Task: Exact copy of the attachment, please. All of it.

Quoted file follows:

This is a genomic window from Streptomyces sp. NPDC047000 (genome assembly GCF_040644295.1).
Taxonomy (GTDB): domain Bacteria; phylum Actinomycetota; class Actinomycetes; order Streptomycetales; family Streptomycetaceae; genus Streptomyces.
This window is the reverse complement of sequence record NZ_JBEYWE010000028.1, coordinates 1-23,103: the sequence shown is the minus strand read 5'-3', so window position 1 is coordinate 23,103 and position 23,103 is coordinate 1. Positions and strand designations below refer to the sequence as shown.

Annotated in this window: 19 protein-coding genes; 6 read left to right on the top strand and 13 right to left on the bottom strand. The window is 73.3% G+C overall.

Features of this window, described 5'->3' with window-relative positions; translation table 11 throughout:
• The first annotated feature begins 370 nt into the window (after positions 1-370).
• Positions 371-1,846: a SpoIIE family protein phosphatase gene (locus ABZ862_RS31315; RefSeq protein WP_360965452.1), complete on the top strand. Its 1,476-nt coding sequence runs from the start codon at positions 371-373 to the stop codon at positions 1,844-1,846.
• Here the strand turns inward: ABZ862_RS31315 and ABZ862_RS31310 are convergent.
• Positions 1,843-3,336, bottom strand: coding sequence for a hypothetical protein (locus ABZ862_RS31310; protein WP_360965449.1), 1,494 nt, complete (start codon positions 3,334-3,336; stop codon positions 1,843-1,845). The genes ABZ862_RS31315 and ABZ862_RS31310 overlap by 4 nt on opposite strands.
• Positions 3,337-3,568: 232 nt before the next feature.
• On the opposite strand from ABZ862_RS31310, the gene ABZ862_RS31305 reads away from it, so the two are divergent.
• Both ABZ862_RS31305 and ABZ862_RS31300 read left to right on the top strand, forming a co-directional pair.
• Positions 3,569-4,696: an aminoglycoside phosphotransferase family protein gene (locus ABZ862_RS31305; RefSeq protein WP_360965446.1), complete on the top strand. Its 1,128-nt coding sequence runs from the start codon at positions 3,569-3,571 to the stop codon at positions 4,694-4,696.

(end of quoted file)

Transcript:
This is a genomic window from Streptomyces sp. NPDC047000 (genome assembly GCF_040644295.1).
Taxonomy (GTDB): domain Bacteria; phylum Actinomycetota; class Actinomycetes; order Streptomycetales; family Streptomycetaceae; genus Streptomyces.
This window is the reverse complement of sequence record NZ_JBEYWE010000028.1, coordinates 1-23,103: the sequence shown is the minus strand read 5'-3', so window position 1 is coordinate 23,103 and position 23,103 is coordinate 1. Positions and strand designations below refer to the sequence as shown.

Annotated in this window: 19 protein-coding genes; 6 read left to right on the top strand and 13 right to left on the bottom strand. The window is 73.3% G+C overall.

Features of this window, described 5'->3' with window-relative positions; translation table 11 throughout:
• The first annotated feature begins 370 nt into the window (after positions 1-370).
• Positions 371-1,846: a SpoIIE family protein phosphatase gene (locus ABZ862_RS31315; RefSeq protein WP_360965452.1), complete on the top strand. Its 1,476-nt coding sequence runs from the start codon at positions 371-373 to the stop codon at positions 1,844-1,846.
• Here the strand turns inward: ABZ862_RS31315 and ABZ862_RS31310 are convergent.
• Positions 1,843-3,336, bottom strand: coding sequence for a hypothetical protein (locus ABZ862_RS31310; protein WP_360965449.1), 1,494 nt, complete (start codon positions 3,334-3,336; stop codon positions 1,843-1,845). The genes ABZ862_RS31315 and ABZ862_RS31310 overlap by 4 nt on opposite strands.
• Positions 3,337-3,568: 232 nt before the next feature.
• On the opposite strand from ABZ862_RS31310, the gene ABZ862_RS31305 reads away from it, so the two are divergent.
• Both ABZ862_RS31305 and ABZ862_RS31300 read left to right on the top strand, forming a co-directional pair.
• Positions 3,569-4,696: an aminoglycoside phosphotransferase family protein gene (locus ABZ862_RS31305; RefSeq protein WP_360965446.1), complete on the top strand. Its 1,128-nt coding sequence runs from the start codon at positions 3,569-3,571 to the stop codon at positions 4,694-4,696.